Our hotel management software has a useful function.
If a supplier's invoice has not been paid by the due date, it will light up red.
Now that the lockdown is over again, in between all the items that need to be paid in cash to maintain a good relationship with the suppliers, there is also an invoice for the maintenance of our fire extinguishers.
According to the law, these must be checked by our fire safety outfitter from Tisens in their Lana branch.
The office manager of "Firetech", is a childhood friend of the concierge. Time to pay Karl a visit, or "Karele" as he is known to his friends.
On the concierge's day off, equipped with the exact amount of 102,48€ and armed with the South Tyrol Pass - an electronic public transport ticket, he takes the train to Lana - Postal.
On to Karele's office.
A quick affair. A delivery note and an elbow greeting later, the concierge is ready to head out.
Now, what to do with the rest of the day?
The concierge decides to return to the hotel on foot. A nice walk, about 8-9 km.
Starting point is the historical railway locomotive in Lana, along our walk we pass the old "Pomus" headquarters, a cooperative for fruit and vegetables, which in 2009 merged with "Ogol" into "Lanafruit".
A sculpture tells about the work of the farmers. If you continue to follow the route, you will pass historic farms like the Bach and Gerengut, which has been owned by the Karnutsch family since 1739, or the Tonner Hof, where wine was cultivated for the Tegernsee monastery in Bavaria until 1803.
We reach the parish church of Maria Himmelfahrt, consecrated in 1492, a late Gothic church with a bell tower that is 79 meters high.
Here you’ll also find the Schnatterpeck Altar, the largest altar in Tyrol with a height of 14 metres, almost 7 metres wide, made by the master Hans Schnatterbeck in 1503 and decorated with over 80 figures. After visiting the church, it was time for the concierge to get back on the road. 7 kilometres remain.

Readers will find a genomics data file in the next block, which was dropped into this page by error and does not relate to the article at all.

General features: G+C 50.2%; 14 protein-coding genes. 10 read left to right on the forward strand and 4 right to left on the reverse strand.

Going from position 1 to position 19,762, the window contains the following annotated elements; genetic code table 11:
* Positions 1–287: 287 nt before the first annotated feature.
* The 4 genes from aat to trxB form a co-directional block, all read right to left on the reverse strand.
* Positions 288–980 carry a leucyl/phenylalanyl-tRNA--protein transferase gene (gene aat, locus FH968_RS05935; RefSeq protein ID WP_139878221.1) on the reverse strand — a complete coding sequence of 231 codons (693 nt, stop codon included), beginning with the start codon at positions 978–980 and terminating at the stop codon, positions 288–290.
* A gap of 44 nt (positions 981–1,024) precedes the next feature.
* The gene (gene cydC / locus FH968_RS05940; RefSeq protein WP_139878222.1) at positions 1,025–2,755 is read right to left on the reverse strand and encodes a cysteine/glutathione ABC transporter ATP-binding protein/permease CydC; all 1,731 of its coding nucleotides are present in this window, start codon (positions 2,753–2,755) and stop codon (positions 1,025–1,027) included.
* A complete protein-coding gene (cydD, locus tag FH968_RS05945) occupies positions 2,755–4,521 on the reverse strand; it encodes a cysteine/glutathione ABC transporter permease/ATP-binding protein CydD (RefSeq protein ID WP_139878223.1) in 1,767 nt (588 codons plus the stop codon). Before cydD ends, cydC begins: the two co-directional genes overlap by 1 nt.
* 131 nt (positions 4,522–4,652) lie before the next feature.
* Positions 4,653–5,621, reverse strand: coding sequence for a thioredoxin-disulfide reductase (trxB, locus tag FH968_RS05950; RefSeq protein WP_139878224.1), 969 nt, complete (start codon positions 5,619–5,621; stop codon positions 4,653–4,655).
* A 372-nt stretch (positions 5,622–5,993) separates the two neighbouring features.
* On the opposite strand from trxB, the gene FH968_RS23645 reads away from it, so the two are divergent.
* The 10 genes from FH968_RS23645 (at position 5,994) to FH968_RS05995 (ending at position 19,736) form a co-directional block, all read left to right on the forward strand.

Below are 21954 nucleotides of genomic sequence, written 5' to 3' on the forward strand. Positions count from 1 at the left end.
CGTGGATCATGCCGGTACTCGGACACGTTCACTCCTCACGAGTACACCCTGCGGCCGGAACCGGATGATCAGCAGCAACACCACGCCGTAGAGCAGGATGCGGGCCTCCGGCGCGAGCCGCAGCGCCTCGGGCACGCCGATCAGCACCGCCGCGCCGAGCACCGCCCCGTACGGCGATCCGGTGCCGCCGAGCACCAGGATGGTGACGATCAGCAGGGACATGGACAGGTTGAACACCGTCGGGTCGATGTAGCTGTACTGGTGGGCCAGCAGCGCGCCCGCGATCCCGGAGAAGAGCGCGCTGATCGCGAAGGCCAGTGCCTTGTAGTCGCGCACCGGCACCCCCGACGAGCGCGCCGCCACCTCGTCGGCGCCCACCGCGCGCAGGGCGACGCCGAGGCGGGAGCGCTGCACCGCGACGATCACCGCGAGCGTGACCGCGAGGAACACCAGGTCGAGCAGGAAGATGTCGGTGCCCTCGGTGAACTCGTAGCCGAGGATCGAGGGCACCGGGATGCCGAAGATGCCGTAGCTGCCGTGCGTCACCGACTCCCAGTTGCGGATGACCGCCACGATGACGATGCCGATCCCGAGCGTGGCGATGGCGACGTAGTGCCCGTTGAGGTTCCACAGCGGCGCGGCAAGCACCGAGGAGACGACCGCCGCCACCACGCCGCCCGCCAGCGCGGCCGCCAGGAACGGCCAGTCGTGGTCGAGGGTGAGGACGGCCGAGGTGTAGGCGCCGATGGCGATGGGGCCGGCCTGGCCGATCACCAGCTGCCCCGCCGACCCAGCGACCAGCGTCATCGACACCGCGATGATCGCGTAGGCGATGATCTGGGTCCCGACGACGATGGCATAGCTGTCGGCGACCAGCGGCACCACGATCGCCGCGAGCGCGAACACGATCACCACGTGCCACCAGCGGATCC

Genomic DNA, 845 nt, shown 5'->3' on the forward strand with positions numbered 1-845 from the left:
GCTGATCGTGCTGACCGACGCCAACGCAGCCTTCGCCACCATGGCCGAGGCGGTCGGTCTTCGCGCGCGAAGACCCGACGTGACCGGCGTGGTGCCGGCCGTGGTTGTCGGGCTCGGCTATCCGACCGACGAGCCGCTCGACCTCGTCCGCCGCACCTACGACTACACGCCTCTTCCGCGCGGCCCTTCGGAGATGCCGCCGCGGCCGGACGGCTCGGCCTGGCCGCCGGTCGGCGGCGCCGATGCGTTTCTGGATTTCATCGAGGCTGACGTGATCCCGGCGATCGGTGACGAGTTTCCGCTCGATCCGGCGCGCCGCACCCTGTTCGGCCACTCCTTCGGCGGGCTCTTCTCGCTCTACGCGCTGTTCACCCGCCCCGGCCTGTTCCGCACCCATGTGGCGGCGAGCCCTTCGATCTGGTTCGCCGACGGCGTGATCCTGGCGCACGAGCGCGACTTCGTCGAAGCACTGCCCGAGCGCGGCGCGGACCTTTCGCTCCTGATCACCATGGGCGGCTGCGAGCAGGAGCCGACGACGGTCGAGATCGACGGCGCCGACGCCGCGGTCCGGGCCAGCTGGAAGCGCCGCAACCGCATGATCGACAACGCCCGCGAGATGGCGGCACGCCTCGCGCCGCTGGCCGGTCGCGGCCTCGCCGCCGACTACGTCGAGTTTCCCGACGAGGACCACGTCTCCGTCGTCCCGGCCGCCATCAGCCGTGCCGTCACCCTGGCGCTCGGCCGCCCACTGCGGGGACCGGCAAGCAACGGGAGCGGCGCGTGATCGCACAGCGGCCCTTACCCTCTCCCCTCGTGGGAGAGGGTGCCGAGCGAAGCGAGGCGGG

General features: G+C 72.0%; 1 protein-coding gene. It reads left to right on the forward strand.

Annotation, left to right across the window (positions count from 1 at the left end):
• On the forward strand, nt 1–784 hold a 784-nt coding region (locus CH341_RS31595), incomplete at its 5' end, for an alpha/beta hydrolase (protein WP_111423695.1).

That’s not nearly far enough for the concierge and so instead, he decided to continue along one of the ancient water channels, the so-called “Waalwege”.
The Waalweg runs for 12 km from Töll to Lana and is thus the longest Waalweg in South Tyrol and offers a view of the church of St. Margaret of Antioch and its beautiful frescoes.
The Waalweg leads right through the middle of chestnut woods, which grow to an average height of over 20-25 metres and can live to be over 500 years old. These trees are cultivated in South Tyrol not only for their edible fruits, but also for their wood. In addition, the chestnut trees provide a habitat for many birds and other animal species and protects the soil from frost and erosion.
The route takes us to the Lebenberg Castle. Along the path we look down on the city of Cermes and walk along the long walls of Lebenberg Castle, also known as Castel Monteleone in Italian.
The castle is the villages symbol. It was built in the 13th century by the Lords of Marling. The castle can be visited, but unfortunately for the concierge, not today. The way is still long, and he is beginning to feel his legs.
The concierge arrives on a hill above Marling and enjoys a spectacular view of the Merano Hippodrome and the city. A short break offers itself.
Unfortunately, this break proves to much for the concierge. The view is just too good and the bench to comfortable. His strength continues to dwindle.
The concierge decides to leave for Marling and heads toward the train station. A short wait for the train later, he boards the train and finally heads home.
Thank you Karele and the bill I had to pay. The concierge was able to spend a nice day because of it.